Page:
EAST ORANGE, NJ — Summer vacation is officially here. Unfortunately for students, among the fun of summer, the “summer slide” phenomenon lurks. Studies show that children lose significant knowledge in reading and math during summer break — approximately two months of reading skills and 2.6 months of math computational skills — which tends to have a snowball effect as they experience subsequent skill loss each year, leading to decreased reading and math proficiency.
Yukima Vannoy, East Orange School District’s supervisor of secondary English language arts for grades 6-12, was motivated to change this for educational and personal reasons.
“Even though my mother was an avid reader, as a child I struggled with reading,” Vannoy said. “It took one teacher to build my self-confidence, one teacher to get me to love books. Books became a vehicle for me to escape and travel the world in my mind.”
As early as 2017, Vannoy along with Bridgett Green, supervisor of elementary English language arts, began working to combat the summer slide. The English language arts department’s “Top Readers with Frequency” initiative promoted reading across all content areas.
“We initially wanted to celebrate students that were diving into and enjoying reading,” Vannoy said. “We also wanted to combat the summer slide and work to close the achievement gap. Improving reading impacts student success in all areas. It also reduces the need for teachers to retreach prerequisite content.”
According to Vannoy, advancing the initiative required patience and perseverance.
“The struggle was getting students committed to reading every day,” she said.
By 2019, Vannoy and Green hosted the “1st Summer Reading Launch Party,” which brought together students, their families and the community at large, advancing reading and celebrating students.
As the initiative grew, the district adopted Learning Ally, an audiobook program that helped track student progress.
“The program allowed us to capture data. It was clear from the data that students were buying into reading,” Vannoy said, adding that the COVID-19 pandemic interrupted the program’s momentum. “We had to find other ways to celebrate students. So instead, we started a book club.”
As New Jersey emerges from the height of the pandemic and to kick off summer vacation this year, Vannoy and Green hosted the “2nd Summer Reading Launch Party.” The event, themed “One World, Many Stories,” exposed students to some of the most read children’s books from around the world, including “I Am Malala,” by Malala Yousafzai, and the “Harry Potter” series, by J.K. Rowling. Student work samples honoring literacy were also on display.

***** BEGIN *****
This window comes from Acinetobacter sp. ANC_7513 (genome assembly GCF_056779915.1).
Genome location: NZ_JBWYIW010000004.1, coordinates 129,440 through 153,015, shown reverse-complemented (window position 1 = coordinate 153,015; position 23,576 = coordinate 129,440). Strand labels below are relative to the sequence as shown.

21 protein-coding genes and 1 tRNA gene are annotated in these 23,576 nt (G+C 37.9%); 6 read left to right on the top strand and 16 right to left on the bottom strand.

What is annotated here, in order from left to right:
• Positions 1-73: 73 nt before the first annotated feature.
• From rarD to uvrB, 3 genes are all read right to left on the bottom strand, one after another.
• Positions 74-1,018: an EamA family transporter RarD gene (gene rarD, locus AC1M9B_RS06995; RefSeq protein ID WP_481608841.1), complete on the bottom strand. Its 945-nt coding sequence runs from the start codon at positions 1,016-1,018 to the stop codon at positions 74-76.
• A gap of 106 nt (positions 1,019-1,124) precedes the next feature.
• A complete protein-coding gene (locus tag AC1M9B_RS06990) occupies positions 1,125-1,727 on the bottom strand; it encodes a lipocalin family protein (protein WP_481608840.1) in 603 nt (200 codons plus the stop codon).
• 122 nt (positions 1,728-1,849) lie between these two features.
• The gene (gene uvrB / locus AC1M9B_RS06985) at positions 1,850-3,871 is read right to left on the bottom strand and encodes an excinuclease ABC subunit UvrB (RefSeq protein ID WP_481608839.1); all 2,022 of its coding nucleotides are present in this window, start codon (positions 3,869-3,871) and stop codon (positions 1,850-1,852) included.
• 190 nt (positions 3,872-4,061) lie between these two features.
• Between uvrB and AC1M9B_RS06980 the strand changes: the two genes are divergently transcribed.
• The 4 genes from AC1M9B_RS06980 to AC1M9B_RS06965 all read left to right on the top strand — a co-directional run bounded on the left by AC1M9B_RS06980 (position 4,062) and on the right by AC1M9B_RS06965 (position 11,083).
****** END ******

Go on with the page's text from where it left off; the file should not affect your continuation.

More than 350 parents, caregivers, students, school administrators and community members came together at the Glenwood campus for the event.
Attendees enjoyed DJ music, a performance by the marching band from Whitney E. Houston Academy, local authors, vendors, food truck operators, free T-shirts, the fire and police departments, a barbecue, bouncy houses, games, prizes and an award presentation honoring top readers with gift certificates.
According to Vannoy and Green, “The event was strongly anchored by the efforts of Councilman Bergson Leneus. We would not have been able to do this without him. He was instrumental in the fundraising campaign and getting donors. With his help, we raised $20,000.”
At the event, Leneus was called to the stage and awarded a trophy.
“We don’t do it for recognition but for the love of children and our city,” Leneus said. “It’s my life’s passion. It touches my heart to receive this award. Thank you for the recognition.”
“I am hoping that a kid will find a book, hear my voice and connect with our message,” Vannoy said at the conclusion of the event.
Photos and Text Courtesy of Mirvetk Tonuzi